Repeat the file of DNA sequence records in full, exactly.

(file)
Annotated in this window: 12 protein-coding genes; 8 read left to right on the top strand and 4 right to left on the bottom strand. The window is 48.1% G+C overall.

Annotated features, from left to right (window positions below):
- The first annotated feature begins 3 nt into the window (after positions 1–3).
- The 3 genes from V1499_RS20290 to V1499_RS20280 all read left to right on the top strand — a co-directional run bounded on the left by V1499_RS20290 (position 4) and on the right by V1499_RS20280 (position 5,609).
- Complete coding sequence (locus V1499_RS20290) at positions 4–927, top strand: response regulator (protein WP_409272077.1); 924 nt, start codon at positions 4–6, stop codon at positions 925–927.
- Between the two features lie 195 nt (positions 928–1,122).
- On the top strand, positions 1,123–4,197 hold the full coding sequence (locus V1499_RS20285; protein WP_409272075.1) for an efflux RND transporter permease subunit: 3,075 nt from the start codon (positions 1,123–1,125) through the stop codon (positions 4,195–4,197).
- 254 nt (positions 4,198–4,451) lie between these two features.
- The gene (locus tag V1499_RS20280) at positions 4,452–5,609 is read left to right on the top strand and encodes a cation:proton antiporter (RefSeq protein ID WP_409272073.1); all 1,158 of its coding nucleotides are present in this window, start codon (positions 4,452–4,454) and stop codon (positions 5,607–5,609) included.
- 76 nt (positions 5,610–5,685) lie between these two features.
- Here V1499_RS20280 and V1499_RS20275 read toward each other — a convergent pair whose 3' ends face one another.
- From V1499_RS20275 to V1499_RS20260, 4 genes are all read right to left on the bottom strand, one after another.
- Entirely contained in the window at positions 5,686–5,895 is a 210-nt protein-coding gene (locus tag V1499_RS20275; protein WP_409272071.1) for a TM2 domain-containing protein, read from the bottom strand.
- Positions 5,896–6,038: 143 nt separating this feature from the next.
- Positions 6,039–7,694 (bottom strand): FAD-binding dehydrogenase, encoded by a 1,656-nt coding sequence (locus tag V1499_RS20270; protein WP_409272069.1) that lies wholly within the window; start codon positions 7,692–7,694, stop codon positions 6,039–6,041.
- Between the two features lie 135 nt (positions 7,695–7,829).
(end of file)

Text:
Annotated in this window: 12 protein-coding genes; 8 read left to right on the top strand and 4 right to left on the bottom strand. The window is 48.1% G+C overall.

Annotated features, from left to right (window positions below):
- The first annotated feature begins 3 nt into the window (after positions 1–3).
- The 3 genes from V1499_RS20290 to V1499_RS20280 all read left to right on the top strand — a co-directional run bounded on the left by V1499_RS20290 (position 4) and on the right by V1499_RS20280 (position 5,609).
- Complete coding sequence (locus V1499_RS20290) at positions 4–927, top strand: response regulator (protein WP_409272077.1); 924 nt, start codon at positions 4–6, stop codon at positions 925–927.
- Between the two features lie 195 nt (positions 928–1,122).
- On the top strand, positions 1,123–4,197 hold the full coding sequence (locus V1499_RS20285; protein WP_409272075.1) for an efflux RND transporter permease subunit: 3,075 nt from the start codon (positions 1,123–1,125) through the stop codon (positions 4,195–4,197).
- 254 nt (positions 4,198–4,451) lie between these two features.
- The gene (locus tag V1499_RS20280) at positions 4,452–5,609 is read left to right on the top strand and encodes a cation:proton antiporter (RefSeq protein ID WP_409272073.1); all 1,158 of its coding nucleotides are present in this window, start codon (positions 4,452–4,454) and stop codon (positions 5,607–5,609) included.
- 76 nt (positions 5,610–5,685) lie between these two features.
- Here V1499_RS20280 and V1499_RS20275 read toward each other — a convergent pair whose 3' ends face one another.
- From V1499_RS20275 to V1499_RS20260, 4 genes are all read right to left on the bottom strand, one after another.
- Entirely contained in the window at positions 5,686–5,895 is a 210-nt protein-coding gene (locus tag V1499_RS20275; protein WP_409272071.1) for a TM2 domain-containing protein, read from the bottom strand.
- Positions 5,896–6,038: 143 nt separating this feature from the next.
- Positions 6,039–7,694 (bottom strand): FAD-binding dehydrogenase, encoded by a 1,656-nt coding sequence (locus tag V1499_RS20270; protein WP_409272069.1) that lies wholly within the window; start codon positions 7,692–7,694, stop codon positions 6,039–6,041.
- Between the two features lie 135 nt (positions 7,695–7,829).